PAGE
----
A Historical Guide to the U. S. Government

A Historical Guide to the U. S. Government

A Historical Guide to the U. S. Government

A Historical Guide to the U. S. Government

Synopsis

Beginning with George Washington's presidential staff of three, the executive branch of the U.S. federal government has undergone a tremendous transformation. Today it is the largest institution of its kind in the world, employing over 3.1 million people, with an annual budget of over $1.5 trillion. A Historical Guide to the U.S. Government chronicles its growth from its modest beginnings to its present state. Focusing on the federal executive branch and its constituent departments, agencies, commissions, and committees, the guide offers 180 historical accounts for each of these organizational entities. It addresses Congress and the Judiciary where they interact with the executive branch--for example, reviewing congressional oversight functions, examining the control wielded by the Supreme Court on government structure, and profiling the agencies under the administrative control of Congress. It examines the social, cultural, and intellectual movements that have influenced the way America is governed, and looks closely at American bureaucracy--what it is, how it is controlled, and how new technologies have influenced it.

Excerpt

The U.S. federal government is one of the largest public institutions in the world. It is enormous in every sense of the term. It employs almost three million civilians, and its annual budget as well as its public debt are the largest in the world. It is also one of the largest owners of real estate in the United States. Size apart, it is acknowledged to be one of the most efficient governments in the world, with a civil service that is among the least elitist and authoritarian. Contrary to public perception, the United States is also one of the least governed nations in the world, with more sectors in the hands of private enterprise than is the case in most developed countries. For example, most governments own railways, airlines, mines, heavy industries, banking, broadcasting, and other public utilities and services that are outside U.S. government control or ownership.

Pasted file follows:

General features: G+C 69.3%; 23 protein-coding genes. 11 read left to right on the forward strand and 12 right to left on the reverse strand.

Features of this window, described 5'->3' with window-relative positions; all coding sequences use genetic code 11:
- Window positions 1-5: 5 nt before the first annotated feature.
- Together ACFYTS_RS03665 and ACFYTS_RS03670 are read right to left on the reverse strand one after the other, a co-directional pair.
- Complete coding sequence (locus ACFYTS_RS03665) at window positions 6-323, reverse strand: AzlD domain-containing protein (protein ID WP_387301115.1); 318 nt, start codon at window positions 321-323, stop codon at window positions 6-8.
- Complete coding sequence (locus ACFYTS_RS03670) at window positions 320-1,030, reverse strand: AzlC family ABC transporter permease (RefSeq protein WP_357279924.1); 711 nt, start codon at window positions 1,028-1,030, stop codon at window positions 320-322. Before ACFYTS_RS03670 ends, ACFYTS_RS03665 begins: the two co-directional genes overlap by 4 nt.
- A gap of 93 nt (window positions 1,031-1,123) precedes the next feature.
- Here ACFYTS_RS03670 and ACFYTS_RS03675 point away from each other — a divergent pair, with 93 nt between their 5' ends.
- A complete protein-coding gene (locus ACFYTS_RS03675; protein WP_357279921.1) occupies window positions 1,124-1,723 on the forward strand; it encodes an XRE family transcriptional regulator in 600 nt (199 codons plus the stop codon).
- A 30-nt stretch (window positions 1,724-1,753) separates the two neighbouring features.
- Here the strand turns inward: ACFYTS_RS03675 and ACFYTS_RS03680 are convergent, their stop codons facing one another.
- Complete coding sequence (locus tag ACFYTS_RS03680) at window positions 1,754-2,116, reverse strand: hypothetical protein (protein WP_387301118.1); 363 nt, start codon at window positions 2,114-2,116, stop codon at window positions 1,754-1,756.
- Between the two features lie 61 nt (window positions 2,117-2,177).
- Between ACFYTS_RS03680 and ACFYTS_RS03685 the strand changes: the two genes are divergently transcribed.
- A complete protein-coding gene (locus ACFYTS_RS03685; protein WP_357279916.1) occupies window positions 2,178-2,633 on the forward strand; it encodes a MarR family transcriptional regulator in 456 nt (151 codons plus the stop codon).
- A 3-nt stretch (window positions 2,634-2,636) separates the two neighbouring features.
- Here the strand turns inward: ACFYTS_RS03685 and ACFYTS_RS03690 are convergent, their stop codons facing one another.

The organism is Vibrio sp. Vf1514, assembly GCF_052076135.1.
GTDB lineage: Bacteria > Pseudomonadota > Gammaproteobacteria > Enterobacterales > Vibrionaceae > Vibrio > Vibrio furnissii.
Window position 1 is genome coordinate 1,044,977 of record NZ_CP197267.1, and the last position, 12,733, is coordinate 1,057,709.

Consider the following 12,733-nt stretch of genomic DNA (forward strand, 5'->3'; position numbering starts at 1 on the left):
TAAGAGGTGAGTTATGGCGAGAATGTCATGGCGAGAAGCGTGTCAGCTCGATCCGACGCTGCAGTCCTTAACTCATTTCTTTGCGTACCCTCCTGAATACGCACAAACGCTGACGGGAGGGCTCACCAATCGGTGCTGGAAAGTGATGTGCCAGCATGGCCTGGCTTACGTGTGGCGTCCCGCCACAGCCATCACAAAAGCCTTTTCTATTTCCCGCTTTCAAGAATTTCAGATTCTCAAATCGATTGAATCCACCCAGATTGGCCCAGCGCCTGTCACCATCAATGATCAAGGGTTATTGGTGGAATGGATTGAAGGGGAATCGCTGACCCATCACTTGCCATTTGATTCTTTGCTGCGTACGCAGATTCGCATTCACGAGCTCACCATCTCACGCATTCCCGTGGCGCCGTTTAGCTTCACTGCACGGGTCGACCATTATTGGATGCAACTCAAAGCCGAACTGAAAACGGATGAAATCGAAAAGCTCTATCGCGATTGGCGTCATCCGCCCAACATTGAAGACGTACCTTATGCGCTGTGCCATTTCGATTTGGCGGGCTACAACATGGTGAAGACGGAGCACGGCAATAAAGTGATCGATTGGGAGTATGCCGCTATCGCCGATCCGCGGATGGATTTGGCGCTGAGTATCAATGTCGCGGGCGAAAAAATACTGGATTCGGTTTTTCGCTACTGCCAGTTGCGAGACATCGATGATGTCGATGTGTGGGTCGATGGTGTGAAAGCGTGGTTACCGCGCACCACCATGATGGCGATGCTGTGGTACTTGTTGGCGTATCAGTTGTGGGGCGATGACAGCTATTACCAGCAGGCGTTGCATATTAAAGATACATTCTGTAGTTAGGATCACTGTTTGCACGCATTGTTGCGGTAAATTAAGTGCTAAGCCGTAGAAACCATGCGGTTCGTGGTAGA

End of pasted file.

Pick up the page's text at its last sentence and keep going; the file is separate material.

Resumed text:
In popular speech, the term government is used in two ways. First, it refers to the three branches of the federal government exercising together their constitutionally mandated powers. Second, and in a more restricted sense, it refers to the executive branch of the government, headed by the president and consisting of a myriad of agencies, departments, bureaus, and their branches. In this sense, the government is also referred to as the executive or the administration. A Historical Guide to the U.S. Government deals with this second definition. It therefore excludes both the judiciary and the U.S. Congress from consideration. However, because the boundaries of these three branches of government are sometimes vague and permeable, certain agencies lying within these other two branches of government are dealt with herein.

A Historical Guide to the U.S. Government presents a composite profile of the U.S.government through a history of the various departments and agencies that constitute it. Theories of public administration abound, but they do not explain why the parts work so well together (or not) unless one looks closely at the ways in which these parts have evolved during the course of the last two centuries and the political, economic, and social influences that have shaped them. A history of U.S. government is part of the history of the American people, and thus this book illustrates the social, cultural, intellectual, and economic ideas and movements that have energized the course of U.S. history. The growth of American government hews closely to the great historical cycles, with wars and depressions fueling growth and peace and prosperity restraining it. This book also explains why the U.S. government is not so monolithic and unitary as it often appears to . . .

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